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Wildlife Marking Techniques. Desirable marker characteristics are those that: 1.cause minimal pain or stress. 2.have no negative effects on survival or.

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Presentation on theme: "Wildlife Marking Techniques. Desirable marker characteristics are those that: 1.cause minimal pain or stress. 2.have no negative effects on survival or."— Presentation transcript:

1 Wildlife Marking Techniques

2 Desirable marker characteristics are those that: 1.cause minimal pain or stress. 2.have no negative effects on survival or behavior. 3.have good retention. 4.are easy to recognize. 5.are easy to apply. 6.are easy to obtain and assemble. 7.are inexpensive. Marker Selection

3 Three main types of markers: 1.temporary 2.semipermanent 3.permanent Marker Retention

4 1.Colors-bright colors that contrast with animal 2.Numbers-must be able to recognize and read digits 3.Placement site (e.g., left ear) Know your animal…use an appropriate marker for the species and habitat. Recognition

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6 1. Icing on nasal tags or neck collars 2. Catching legs in collars 3. Too heavy for species that fly 4. Too large for species that regularly use holes in trees, rocks, or burrows. Be Aware of Possible Adverse Effects

7 Questions to ask: 1.Can study objective still be met or will data be biased? 2.What are the limitations of the data caused by effects of marker on animal and how will these be handled during analysis? 3.Does the information obtained outweigh the adverse effects of the marked population if study objectives are met? Appropriate Techniques

8 1.Ear, web, and flipper tags 2.Most wildlife studies double tag or double mark in some way. 3.Small metal ear tags have high retention. 4.Large cattle ear tags—can use colors and numbers for individual recognition. Marking Techniques for Mammals

9 1.Colors for individual recognition 2.If radio collars, color or band is generally white or brown. 3.Some use colored tape to create unique markings 4.Species specific and generally works for larger mammals Neck Collars

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20 Have been used on bats Tapes, streamers, bells Have been used to mark mammals These types of markers are of short duration Marker lose can be high or damage can effect marker Arm or leg bands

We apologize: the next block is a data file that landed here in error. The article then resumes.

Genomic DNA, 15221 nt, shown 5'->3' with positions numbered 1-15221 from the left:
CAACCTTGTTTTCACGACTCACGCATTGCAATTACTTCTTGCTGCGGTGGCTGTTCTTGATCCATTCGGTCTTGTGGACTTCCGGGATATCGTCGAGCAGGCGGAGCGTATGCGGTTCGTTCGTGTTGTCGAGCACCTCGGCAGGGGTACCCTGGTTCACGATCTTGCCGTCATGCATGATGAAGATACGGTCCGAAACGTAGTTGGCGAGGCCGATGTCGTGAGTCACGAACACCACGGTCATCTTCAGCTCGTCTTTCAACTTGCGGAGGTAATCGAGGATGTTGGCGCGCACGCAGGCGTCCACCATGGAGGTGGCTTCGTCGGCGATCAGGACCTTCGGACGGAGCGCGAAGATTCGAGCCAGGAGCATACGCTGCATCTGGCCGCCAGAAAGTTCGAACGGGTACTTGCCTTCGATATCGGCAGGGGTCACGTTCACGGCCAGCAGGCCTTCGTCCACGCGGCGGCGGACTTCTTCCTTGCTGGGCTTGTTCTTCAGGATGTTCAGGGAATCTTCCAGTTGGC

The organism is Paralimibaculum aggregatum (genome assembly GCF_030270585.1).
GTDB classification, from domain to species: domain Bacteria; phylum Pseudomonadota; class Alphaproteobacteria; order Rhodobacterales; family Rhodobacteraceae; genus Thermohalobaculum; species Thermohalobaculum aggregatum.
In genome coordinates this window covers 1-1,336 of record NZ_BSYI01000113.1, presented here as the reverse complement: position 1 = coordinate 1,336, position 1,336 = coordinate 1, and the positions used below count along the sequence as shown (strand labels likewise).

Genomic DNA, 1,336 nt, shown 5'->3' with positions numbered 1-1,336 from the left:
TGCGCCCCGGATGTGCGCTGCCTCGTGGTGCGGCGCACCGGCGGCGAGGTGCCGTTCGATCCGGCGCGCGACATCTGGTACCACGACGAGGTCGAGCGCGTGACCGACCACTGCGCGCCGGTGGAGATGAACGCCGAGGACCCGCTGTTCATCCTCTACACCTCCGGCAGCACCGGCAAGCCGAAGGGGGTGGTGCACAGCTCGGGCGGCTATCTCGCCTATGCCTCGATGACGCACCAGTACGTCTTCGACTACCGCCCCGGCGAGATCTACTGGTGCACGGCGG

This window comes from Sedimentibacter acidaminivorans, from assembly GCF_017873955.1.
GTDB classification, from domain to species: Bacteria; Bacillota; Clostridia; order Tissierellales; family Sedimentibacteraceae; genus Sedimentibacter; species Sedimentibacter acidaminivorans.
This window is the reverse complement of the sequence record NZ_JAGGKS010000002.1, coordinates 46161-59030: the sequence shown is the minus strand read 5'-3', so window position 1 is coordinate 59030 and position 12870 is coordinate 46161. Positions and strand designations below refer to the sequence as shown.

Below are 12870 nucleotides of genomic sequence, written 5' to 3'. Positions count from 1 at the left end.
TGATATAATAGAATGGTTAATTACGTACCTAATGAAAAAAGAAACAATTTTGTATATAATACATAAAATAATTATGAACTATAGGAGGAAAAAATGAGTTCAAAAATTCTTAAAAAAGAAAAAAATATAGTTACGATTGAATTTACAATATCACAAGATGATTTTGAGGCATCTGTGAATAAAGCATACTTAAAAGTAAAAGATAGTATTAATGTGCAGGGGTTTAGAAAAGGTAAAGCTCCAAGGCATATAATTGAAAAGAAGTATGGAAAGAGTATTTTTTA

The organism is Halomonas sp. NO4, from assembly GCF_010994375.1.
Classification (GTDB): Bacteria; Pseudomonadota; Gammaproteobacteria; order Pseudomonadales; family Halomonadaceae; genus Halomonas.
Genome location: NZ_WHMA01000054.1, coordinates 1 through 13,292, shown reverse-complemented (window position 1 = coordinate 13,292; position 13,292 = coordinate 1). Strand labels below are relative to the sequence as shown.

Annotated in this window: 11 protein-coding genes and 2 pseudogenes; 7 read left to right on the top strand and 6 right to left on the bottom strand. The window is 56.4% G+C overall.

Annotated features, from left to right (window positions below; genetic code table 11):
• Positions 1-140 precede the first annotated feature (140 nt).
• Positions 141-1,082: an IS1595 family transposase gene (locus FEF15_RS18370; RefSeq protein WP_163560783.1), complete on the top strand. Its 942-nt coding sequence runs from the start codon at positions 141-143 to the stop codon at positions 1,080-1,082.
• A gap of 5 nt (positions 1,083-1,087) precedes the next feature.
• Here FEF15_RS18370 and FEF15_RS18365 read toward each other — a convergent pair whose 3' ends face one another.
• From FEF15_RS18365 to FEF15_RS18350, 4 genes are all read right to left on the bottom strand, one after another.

21 Chips uniquely programmed with a code >34 billion code combinations are available Transponders

22 Branding:Hot branding not used—freeze branding or Cryo-branding Tattoos:Commonly used on large mammals-upper lip or ear Tissue Removal:Toe and ear clipping used on small mammals Mutilation

23 Short duration marking External vs. internal Hair dye, nyanzol— external marking Picric Acid not available for external marking Rhodamine B--acts as internal marker Dyes and Paints

24 Particle Markers : Flourescent pigments, plastic particles have been used to estimate home range of small mammals Chemical Markers :Demethychlorotetracycline— marks bones Radioactive Markers —no longer available Natural Markers —e.g., pronghorn, giant river otters, African lions, leopards Markers

25 Leg Bands: Types include butt-end, rivet, laminated plastic, anodized aluminum colored, soft plastic wrap-around. Butt-end or split ring most common leg band Main causes of band loss: Abrasion and corrosion from salt water and defecation Some geese have retained leg bands for > 20 years Marking Techniques for Birds

26 Information on bands along with species marked is reported to the migratory bird banding laboratory in Laurel, Maryland. Also known as: Patuxent Wildlife Research Center

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31 Wing markers: Generally made from flexible PVC-coated nylon fabric Tag loss low first year but increases in later years Neck bands: Used extensively to mark geese-also used other birds Can disrupt pair bonds, can ice in northern latitudes